Major League Baseball won't name a commissioner until it gets a labor agreement. And it won't get a labor agreement until it names a commissioner.
Only the Lords of Baseball could create their own Catch-22.
Their latest stunt makes sense only to those familiar with the sport's labor history, in which nothing ever makes sense.
On Wednesday, the Lords voted, 18-12, to reject a proposed settlement in their 100 Years War with the players.
Randy Levine, the first owners' negotiator since 1990 to reach agreement with union chief Donald Fehr, should be inducted into the Hall of Fame.
Instead, he's expected to resign.
The Lords hired Levine to cut a deal, knowing they've got $500 million in sponsorship money coming the moment they secure labor peace.
But on second thought, they'd rather bleed more untold millions if there's still a chance to bloody the players, too.
Levine exacted a monumental concession -- a luxury tax that would limit salary growth for three years.
He reached an agreement that would put baseball out of its labor misery until 2001.
He even developed a working relationship with the hated Fehr.
So, how did the owners reward this man who threatened to fatten their wallets into the next century?
By humiliating him.
By kicking him out before they voted.
For this, Levine can thank his boss, acting commissioner Bud Selig, whose own team, the Milwaukee Brewers, voted against the settlement.
If Selig is a master at building consensus, why couldn't he hold this deal together for even a week?
Ask his master, Jerry Reinsdorf.
"The real story here is not so much whether the owners are good people or bad people," said Andrew Zimbalist, professor of economics at Smith College and the author of "Baseball and Billions."
"It's a reflection that once again, the sport is leaderless, rudderless. The owners simply are unable to develop a consistent, coherent strategy and stick by it.
"How do you deal with it if you're Don Fehr? How do you deal with it if you're potential sponsors?"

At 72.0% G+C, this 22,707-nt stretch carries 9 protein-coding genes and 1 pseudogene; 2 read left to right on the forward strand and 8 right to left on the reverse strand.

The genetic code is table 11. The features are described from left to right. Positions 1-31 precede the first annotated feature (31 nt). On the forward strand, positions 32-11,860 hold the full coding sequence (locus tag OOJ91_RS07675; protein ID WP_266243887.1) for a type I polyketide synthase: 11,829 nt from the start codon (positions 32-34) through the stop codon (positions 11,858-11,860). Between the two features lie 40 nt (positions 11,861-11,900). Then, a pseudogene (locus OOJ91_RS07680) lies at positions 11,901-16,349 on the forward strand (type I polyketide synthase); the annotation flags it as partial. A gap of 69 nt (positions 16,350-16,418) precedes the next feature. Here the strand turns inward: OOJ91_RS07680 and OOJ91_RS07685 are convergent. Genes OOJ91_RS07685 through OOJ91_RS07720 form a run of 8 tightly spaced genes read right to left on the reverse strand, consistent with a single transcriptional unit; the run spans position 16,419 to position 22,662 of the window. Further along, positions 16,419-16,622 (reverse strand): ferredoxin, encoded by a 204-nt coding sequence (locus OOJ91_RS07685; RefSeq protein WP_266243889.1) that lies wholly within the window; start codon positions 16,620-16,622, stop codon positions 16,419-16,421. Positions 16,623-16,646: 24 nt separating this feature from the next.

It has become almost a cliche to criticize Selig for all of baseball's ills. But each crisis illustrates how much his conflict of interest is damaging the sport.
"He's structurally in an impossible situation," said Zimbalist, a former consultant to the players union. "The notion of being an owner and being commissioner is just ridiculous.
"It was dramatized with the Roberto Alomar incident and his inability to step forward and say in the interests of baseball that a five-day suspension postponed to next season is unacceptable.
"Bud Selig is a man with some talents as a conciliator and very few talents as a leader. Baseball is sorely in need of leadership."
And, more than ever, Selig looks like a follower.
A leader would have persuaded the owners to accept the settlement, even though it was seriously flawed.
Indeed, the luxury tax was in place only for the first three years of the five-year agreement, giving free-spending owners an NFL-style loophole.
To sign a player to a five-year, $29 million contract, you could beat the tax by giving him $3 million each of the first three years, then $10 million each of the next two.
Another problem: Without a payroll minimum, small-market clubs had no incentive to spend the extra money they'd receive under revenue sharing.
The Pittsburgh Pirates would have been in the same predicament if their payroll were $10 million or $20 million.
They wouldn't win.
So, why would they spend on a star?
Troubling possibilities, but labor peace carries its own benefits, as any rational CEO could tell you.
General Motors wasn't thrilled with the three-year deal it reached last week with the United Auto Workers. But it was terrified by the prospect of a national walkout.
"Like any negotiation, you never get everything you want," said General Motors CEO John F. Smith Jr. "We're pleased with the way it has worked out. We can get the things done we need to get done."
Baseball needs to win back its old fans and cultivate new ones. But it can't even implement interleague play -- an important new marketing tool -- without a labor agreement.
Think of the opportunity that was lost Wednesday: Levine could have continued working with Fehr to forge a partnership between the owners and players. And a new commissioner could have implemented a vision.
Now, what will the owners do? They can't try to implement a salary cap by declaring an impasse in negotiations. Levine concluded the negotiations successfully by reaching an agreement.
Reinsdorf, owner of the Chicago White Sox, said that fans should understand that "what we are doing is meant to be to their benefit to control the spiraling of salaries."
But will that mean lower ticket prices?
So, the words "strike" and "lockout" are again part of the nTC baseball vocabulary, but the 1997 season likely will be played under the current economic system while the Lords plot some new ridiculous course.
First, they didn't want a commissioner who would interfere with labor negotiations. Now, they don't want a negotiator who would interfere with labor negotiations.
They're doomed by their own Catch-22.
No agreement without a commissioner.
No commissioner without an agreement.
Pub Date: 11/08/96